As Texas governor, George W. Bush signed a law that allows hospitals to pull the plug on critically ill patients despite family objections - t

    Damn, and i thought bush acually did something good.

    •••• him, they shouldnt interfere with stuff like that, this is a free country, the government has no right to pull the plug on someone without family consent.,

    "same here, it'll be a sad day should amdmb ever totally dissapear, i don't care too much for these "pc's" or their "perspectives" i just like my amdmb's." - SuBX3r0

  15. #180
    Joined
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    Re: Should Congress pass special legislation in the Schiavo right-to-die case?

    Quote Originally Posted by DHutson
    Maybe he is referring to some of Bush other actions relating to euthanasia.

    Actually if you bothered to read the law he signed - it gave the families alternatives, including the court system, so it could be challenged for upto 10 days. It was amended in 2003 to where the hospitals have the final say (period), a fact you seem to ignore.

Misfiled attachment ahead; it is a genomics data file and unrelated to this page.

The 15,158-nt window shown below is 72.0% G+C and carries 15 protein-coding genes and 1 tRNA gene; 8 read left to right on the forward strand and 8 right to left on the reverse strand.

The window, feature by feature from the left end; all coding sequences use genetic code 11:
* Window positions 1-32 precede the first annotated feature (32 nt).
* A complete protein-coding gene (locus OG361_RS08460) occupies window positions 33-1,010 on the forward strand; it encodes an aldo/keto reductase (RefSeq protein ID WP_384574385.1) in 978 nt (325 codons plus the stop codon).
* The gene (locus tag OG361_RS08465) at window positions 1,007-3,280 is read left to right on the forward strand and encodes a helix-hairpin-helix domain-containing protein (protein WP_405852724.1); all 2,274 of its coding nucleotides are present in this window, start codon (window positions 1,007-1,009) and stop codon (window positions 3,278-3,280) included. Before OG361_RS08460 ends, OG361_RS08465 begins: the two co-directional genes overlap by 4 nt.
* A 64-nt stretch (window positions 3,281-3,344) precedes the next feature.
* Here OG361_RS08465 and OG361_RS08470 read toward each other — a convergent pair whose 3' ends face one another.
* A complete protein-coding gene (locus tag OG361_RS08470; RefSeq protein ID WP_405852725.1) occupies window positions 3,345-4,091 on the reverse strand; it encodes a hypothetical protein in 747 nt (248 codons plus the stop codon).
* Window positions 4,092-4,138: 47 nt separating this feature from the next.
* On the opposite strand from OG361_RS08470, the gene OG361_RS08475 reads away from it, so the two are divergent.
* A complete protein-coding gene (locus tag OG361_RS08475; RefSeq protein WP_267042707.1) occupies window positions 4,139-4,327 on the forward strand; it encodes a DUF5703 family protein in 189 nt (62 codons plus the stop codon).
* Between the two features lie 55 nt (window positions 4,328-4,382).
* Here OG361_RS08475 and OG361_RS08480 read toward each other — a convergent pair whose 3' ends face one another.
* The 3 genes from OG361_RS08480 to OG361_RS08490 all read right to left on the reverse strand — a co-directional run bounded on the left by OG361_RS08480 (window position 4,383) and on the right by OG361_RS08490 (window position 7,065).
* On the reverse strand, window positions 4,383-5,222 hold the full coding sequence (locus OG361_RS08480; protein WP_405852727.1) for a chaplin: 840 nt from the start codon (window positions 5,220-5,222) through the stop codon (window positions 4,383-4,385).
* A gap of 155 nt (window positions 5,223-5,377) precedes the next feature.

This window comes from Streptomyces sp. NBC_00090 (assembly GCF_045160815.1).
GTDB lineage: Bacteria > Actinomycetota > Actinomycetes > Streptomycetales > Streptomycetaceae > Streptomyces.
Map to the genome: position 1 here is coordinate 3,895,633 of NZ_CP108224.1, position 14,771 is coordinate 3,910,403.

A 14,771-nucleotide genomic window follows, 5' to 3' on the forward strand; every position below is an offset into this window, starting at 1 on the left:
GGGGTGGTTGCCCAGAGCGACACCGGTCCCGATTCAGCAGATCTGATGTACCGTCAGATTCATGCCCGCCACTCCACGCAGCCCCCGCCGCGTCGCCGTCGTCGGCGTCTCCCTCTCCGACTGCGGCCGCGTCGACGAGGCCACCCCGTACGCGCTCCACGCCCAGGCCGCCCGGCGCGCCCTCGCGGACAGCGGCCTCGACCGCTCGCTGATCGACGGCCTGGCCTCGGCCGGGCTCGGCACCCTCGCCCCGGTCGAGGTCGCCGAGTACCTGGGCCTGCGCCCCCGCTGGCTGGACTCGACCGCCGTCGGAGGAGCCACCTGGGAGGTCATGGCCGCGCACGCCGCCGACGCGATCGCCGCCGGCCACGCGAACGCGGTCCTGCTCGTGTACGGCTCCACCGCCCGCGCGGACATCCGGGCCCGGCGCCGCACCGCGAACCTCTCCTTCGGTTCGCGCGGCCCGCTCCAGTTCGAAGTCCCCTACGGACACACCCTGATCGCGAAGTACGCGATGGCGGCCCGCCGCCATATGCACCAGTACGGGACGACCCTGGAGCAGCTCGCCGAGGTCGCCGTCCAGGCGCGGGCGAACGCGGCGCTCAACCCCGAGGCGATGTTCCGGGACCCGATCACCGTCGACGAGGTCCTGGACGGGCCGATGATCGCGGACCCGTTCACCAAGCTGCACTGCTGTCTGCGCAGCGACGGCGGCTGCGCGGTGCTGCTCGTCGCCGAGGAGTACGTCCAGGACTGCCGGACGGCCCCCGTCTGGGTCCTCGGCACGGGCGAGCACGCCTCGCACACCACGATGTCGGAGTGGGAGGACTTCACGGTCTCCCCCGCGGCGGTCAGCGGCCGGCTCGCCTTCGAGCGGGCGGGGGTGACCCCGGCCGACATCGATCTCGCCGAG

As per the "right to die", I hear about so much here - there is NONE, only Oregan recently passed such a law (by vote), however that is being reviewed by the US Supreme Court.

    And for what Congress did, they can it is in the Constitution, in fact if they legislated a law that prohibited euthanasia, and the the President signed it, the courts would have to enforce such a law, and the courts (ANY of them) couldn't call it "Unconstitutional" because there is no Constitution basis to do so.